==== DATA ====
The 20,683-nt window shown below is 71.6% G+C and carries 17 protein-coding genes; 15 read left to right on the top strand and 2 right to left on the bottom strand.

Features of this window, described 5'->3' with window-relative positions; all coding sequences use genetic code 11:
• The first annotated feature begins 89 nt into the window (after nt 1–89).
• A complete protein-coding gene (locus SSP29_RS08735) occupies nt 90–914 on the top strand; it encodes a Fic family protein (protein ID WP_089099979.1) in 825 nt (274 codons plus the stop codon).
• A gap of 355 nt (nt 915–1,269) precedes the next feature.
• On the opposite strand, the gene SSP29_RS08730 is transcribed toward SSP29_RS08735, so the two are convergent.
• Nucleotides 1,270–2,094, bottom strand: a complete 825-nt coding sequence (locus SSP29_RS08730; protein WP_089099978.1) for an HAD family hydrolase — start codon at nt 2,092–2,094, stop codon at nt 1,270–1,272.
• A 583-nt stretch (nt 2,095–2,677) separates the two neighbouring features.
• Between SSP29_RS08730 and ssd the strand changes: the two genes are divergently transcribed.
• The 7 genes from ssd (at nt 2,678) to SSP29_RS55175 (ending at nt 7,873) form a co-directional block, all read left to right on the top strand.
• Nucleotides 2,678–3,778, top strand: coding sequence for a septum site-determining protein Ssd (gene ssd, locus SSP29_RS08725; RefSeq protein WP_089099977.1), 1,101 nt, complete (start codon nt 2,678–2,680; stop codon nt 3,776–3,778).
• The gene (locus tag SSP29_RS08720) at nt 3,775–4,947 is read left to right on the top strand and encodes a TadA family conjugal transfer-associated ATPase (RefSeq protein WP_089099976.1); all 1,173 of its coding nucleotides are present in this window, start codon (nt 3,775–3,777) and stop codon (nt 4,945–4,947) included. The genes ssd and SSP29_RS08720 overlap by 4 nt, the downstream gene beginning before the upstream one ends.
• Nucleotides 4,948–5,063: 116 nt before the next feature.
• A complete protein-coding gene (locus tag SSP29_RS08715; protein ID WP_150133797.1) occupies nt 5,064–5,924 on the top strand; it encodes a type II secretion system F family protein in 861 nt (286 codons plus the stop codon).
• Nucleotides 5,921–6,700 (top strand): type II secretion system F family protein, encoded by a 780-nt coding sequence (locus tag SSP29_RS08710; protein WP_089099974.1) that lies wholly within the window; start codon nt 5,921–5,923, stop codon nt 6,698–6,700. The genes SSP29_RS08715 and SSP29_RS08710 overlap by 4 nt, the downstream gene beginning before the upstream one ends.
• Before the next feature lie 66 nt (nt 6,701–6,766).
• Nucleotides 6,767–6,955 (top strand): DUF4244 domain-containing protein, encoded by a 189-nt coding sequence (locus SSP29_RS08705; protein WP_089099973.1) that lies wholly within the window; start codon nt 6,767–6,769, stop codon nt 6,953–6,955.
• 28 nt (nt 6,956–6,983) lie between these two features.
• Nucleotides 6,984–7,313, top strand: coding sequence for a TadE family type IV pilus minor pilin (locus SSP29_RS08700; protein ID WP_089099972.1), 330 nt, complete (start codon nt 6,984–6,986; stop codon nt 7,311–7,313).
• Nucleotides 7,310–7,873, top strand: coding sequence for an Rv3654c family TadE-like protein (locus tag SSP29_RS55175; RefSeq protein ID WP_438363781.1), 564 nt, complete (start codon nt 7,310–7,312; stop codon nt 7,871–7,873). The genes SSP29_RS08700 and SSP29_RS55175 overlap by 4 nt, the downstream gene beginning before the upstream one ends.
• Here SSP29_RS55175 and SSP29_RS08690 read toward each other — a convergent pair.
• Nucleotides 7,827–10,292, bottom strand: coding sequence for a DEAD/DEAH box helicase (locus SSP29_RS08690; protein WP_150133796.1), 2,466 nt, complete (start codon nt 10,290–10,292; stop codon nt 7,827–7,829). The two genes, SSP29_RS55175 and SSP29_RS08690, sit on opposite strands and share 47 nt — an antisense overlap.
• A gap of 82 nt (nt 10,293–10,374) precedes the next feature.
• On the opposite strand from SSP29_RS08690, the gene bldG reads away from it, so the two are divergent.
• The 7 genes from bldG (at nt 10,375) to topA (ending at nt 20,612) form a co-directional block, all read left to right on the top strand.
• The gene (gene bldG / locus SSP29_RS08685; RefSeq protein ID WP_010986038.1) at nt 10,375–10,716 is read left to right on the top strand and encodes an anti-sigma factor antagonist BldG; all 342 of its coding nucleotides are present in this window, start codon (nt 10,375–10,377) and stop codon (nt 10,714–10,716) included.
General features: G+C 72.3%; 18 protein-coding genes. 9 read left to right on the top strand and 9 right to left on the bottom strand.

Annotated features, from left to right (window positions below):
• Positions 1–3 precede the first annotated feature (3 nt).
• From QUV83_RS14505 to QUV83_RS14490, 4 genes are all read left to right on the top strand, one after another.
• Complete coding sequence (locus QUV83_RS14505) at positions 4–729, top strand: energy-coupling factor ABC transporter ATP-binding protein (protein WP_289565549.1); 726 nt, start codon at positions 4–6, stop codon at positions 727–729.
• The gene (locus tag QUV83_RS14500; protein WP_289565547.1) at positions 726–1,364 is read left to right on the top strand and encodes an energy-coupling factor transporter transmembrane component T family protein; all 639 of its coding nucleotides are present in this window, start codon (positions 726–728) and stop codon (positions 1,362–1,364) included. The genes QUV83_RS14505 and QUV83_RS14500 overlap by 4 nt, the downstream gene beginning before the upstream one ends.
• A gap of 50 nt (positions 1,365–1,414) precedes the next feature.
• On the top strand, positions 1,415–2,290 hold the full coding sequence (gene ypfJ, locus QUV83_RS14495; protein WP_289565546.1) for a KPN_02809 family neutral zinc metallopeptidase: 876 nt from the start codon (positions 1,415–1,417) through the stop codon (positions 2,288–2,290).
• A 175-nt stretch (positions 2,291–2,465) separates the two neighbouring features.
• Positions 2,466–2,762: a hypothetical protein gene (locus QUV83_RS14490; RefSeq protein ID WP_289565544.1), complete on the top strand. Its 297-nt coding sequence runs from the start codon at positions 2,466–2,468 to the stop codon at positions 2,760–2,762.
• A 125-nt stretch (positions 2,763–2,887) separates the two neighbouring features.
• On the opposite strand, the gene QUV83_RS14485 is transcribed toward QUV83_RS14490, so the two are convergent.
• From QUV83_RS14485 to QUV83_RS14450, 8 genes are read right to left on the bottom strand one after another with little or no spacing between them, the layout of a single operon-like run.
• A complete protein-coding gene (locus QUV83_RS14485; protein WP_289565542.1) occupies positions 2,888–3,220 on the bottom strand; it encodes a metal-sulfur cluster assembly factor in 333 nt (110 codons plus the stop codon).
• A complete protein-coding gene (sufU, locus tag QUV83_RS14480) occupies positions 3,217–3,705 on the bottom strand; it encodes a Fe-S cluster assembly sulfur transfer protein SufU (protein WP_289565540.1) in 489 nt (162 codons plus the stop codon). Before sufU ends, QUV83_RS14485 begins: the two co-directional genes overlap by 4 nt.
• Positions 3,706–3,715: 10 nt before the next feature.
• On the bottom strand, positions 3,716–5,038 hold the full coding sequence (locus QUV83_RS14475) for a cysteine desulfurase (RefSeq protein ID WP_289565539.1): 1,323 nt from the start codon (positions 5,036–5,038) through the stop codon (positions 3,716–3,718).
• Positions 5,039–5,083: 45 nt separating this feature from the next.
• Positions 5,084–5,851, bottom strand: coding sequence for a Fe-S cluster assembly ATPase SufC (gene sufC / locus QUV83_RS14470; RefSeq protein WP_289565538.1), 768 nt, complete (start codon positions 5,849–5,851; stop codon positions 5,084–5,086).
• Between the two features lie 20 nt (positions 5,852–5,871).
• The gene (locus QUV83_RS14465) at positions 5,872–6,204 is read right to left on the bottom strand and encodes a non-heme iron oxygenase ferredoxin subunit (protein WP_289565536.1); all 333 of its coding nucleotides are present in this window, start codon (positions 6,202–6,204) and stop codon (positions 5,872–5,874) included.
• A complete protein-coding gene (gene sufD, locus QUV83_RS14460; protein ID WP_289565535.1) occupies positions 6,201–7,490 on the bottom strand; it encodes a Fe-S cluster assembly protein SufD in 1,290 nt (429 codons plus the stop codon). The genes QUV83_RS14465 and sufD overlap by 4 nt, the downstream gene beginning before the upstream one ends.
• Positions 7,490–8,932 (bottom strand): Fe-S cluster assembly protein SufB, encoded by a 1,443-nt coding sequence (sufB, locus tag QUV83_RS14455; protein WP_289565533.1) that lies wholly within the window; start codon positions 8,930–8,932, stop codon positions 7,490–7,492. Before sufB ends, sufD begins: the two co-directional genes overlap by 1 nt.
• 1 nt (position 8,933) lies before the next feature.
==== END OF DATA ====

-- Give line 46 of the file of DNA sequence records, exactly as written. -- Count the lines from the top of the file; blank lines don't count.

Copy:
• Between the two features lie 20 nt (positions 5,852–5,871).